If you’re getting sick of seeing these photos and hearing me ramble on about my latest design, I’m sorry. It’s just that I’m really, really excited about it! The TEJEDA sweater is my first ever garment design that I’m truly happy with — many earlier garments got frogged relentlessly — so I guess it’s worth celebrating. (Not that I need anything to celebrate to drink wine on a beach.) Anyway, today I share some bits and pieces about how this design came to be.
Today, there are so many amazing shops out there for knitters. So many gorgeous yarns to choose from, and so many awesome patterns to knit. But I think Wool and the Gang‘s knit kits will always have a special place in my heart. Wool and the Gang is that company that made me wanted to learn how to knit. And when I did, with the help of their video tutorials, it was a Wool and the Gang knit kit that got me knitting my first sweater.
This year, they also launched my favorite yarn to date: a white cotton with black specks. I just had to get my hands on some and knit their Lucky Star tank pattern with it. Now it may not be Summer anymore where you are, but if not, keep this one in mind for when temperatures go up again. Because it has already become a staple piece in my wardrobe.
It’s been a while since I finished what I can safely call one of the most successful garments I ever knitted. Obviously, I’m talking about my Mae sweater. That one many of you loved when I posted pictures of it on Instagram. It’s a stunning design by Andrea Mowry (@dreareneeknits) — who has loads more of amazing patterns for sale — with some color-block-and-long-sleeve-adjustments by yours truly. Wanna know how I made it (and how it looks on)? Read on.
Little did I know that pattern knitting could be so satisfying. I’ve always focussed simply on learning knitting techniques, hoping that would help me design my own patterns. Now there’s nothing wrong with learning new techniques, but learning how to use them is a whole different story. I found myself utterly overwhelmed by all the possibilities. So I searched for a knitting pattern that would give me my groove back and stumbled upon the Long Island Sweater by Drops. Today I’m showing you how it turned out. <3
Sooo, I’ve been thinking long and hard about this. I’ve wanted the perfect format for my blog for ages. Back in the merely-merel.nl days (the archives of which you’re highly recommended to check out if you wanna have a laugh) as well as now. I wanted to know exactly what kind of blogposts I was going to post. What to talk about. Which categories and labels to give them. How to style them. All that stuff. As you can guess from this blogpost’s title, that didn’t work out. Again, haha. So I’m embracing my ever-changing self and today I tell you all about my plans. Plus a little personal update related to my prepping for Gran Canaria!
To be honest, I didn’t get it myself at first: why on earth would someone sell super simple knitting patterns? Patterns that are so easy that you can make out the stitches used when looking at a picture of the finished piece? Who the hell would want to buy them? And where did you get the brutality to charge money for it? Well, I guess that was my old, little, ignorant me, because I totally get it now. And since I’m planning on selling simple knitting patterns myself, I’m gonna explain it to all of you in need of enlightenment. :’-D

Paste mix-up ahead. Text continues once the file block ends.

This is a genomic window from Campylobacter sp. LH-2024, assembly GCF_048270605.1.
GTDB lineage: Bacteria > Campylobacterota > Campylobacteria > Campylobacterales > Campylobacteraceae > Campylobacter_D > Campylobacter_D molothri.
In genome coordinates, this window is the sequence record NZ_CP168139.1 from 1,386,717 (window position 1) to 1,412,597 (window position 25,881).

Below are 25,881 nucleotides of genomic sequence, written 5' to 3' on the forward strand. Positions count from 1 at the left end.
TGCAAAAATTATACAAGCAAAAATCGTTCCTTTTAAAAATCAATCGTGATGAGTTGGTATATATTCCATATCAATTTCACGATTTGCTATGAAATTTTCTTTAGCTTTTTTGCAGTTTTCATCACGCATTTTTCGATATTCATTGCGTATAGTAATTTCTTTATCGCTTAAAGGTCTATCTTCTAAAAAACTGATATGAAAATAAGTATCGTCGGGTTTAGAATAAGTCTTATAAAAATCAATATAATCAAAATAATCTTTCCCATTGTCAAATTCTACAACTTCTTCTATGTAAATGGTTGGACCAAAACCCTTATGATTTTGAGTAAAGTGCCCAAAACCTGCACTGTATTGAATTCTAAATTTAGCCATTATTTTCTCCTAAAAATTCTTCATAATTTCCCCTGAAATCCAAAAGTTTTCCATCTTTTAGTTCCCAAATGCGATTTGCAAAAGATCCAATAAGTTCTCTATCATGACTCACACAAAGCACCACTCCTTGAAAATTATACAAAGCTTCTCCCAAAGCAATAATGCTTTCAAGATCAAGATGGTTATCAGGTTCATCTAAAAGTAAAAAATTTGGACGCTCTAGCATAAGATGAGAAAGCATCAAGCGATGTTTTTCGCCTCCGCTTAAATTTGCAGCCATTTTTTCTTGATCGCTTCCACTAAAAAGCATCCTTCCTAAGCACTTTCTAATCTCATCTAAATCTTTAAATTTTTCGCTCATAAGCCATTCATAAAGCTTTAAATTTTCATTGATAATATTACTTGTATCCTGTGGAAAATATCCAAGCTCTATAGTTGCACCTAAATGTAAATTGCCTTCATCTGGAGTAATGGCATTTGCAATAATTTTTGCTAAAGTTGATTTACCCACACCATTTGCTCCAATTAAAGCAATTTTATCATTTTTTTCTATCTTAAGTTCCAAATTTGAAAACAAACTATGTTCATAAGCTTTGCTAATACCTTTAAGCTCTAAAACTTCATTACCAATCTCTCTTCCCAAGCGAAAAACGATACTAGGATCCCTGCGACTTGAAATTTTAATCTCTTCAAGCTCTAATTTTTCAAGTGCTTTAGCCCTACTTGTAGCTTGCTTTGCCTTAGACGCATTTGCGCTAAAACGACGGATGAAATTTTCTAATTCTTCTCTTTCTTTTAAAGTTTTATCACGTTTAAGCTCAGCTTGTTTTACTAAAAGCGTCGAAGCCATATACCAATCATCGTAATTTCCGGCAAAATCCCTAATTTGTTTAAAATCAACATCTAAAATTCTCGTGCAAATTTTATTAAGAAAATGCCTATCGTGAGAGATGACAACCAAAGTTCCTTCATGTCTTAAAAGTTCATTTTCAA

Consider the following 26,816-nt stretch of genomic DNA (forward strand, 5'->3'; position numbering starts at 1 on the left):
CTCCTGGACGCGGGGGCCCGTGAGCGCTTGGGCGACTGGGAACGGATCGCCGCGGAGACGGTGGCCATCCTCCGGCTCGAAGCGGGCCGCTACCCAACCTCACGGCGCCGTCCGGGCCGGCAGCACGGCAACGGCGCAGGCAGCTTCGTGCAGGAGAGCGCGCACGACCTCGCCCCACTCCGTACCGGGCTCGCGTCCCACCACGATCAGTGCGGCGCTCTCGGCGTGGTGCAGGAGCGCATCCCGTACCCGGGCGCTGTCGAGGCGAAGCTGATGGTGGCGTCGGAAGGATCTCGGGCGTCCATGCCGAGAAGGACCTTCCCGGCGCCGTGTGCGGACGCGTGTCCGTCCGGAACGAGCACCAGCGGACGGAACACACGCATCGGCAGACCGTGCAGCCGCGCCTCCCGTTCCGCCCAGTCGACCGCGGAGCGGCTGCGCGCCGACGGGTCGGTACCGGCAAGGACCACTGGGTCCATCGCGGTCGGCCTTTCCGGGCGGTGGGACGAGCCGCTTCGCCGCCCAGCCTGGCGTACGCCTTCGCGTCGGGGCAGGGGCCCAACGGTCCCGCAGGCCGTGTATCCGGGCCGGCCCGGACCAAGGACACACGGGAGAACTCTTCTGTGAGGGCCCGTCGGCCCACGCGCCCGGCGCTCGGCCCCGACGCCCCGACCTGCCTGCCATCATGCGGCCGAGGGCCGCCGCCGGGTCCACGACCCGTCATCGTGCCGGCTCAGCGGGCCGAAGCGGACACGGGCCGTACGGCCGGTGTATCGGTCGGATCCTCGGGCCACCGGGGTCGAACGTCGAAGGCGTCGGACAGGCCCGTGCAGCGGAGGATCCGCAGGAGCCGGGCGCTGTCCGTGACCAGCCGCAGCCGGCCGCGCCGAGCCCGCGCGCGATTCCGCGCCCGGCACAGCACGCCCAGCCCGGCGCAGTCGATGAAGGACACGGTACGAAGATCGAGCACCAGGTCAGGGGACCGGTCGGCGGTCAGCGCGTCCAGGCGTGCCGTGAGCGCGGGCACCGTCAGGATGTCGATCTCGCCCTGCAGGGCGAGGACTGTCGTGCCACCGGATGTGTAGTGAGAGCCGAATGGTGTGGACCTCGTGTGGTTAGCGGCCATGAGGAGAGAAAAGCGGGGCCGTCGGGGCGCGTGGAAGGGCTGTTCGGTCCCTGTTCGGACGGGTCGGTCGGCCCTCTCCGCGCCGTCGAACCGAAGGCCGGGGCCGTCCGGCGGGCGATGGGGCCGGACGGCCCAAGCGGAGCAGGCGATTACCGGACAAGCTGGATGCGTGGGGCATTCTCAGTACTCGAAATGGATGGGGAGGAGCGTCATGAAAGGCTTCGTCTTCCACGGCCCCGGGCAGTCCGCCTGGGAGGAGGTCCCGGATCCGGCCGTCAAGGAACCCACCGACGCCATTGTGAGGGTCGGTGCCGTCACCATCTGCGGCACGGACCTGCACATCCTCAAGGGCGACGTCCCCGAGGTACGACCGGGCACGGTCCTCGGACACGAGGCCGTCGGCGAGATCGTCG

Admittedly, starting a handmade shop for a modern audience (sorry grannies out there, I do love you too!) is harder than it initially seemed. I mean, the thought of making fashion items exactly corresponding to my own style is a lovely idea and all, but I can’t escape the fact that knitting / crochet are old-fashioned techniques and definitely are in danger to look so too. Therefore, I think it is extremely important to dive into my own wardrobe to see what modern elements I could possibly implement in my handmade designs to make them look like they just came off the runway.
It’s been a struggle, I’m not gonna lie. But I pride myself on having put together both a wardrobe and a yarn stash in overwhelmingly neutral color palettes. Black, white, grey, nude — repeat. Untill now. ‘Cause I’ve found myself a new addiction and it’s called olive green. Now Chain Twenty is not 1-2-3 gonna turn into rainbow unicorns, but beware for olive green in the FW16/17 collection. Here’s a little outfit sneak preview.
It seemed like a good idea to me to complement my (still future) handmade shop with a blog — the one you’re reading now, duh. 😉 A blog can provide inspiration, story telling, and trust building. And a fun excuse to snuggle up on the couch with coffee + chocochip cookies. Anyhow, from the story telling point of view, I’d like to spend this post telling you about the main purpose of Chain Twenty’s blog. Spreading the love for a cozy, minimalist, and modern lifestyle. Sounds good? I thought so!
In retrospect, selling something I made or designed myself has been on my mind since I was little. I remember waking my parents during the Weekend at six a.m. to make drawings. Yes, lovely, I know. I remember braiding friends bracelets at school a few years later, selling them for marbles. I remember receiving my best high school grades for Visual Arts. And I finally remember going to art school, and enrolling in an Art History bachelors program afterwards. And even though I’m now writing a research masters thesis in Ancient History, I continue longing for making. Why is that? What do I (and others) love about making so much? Here are five reasons why I pursue a career in handmade design! #relatablealarm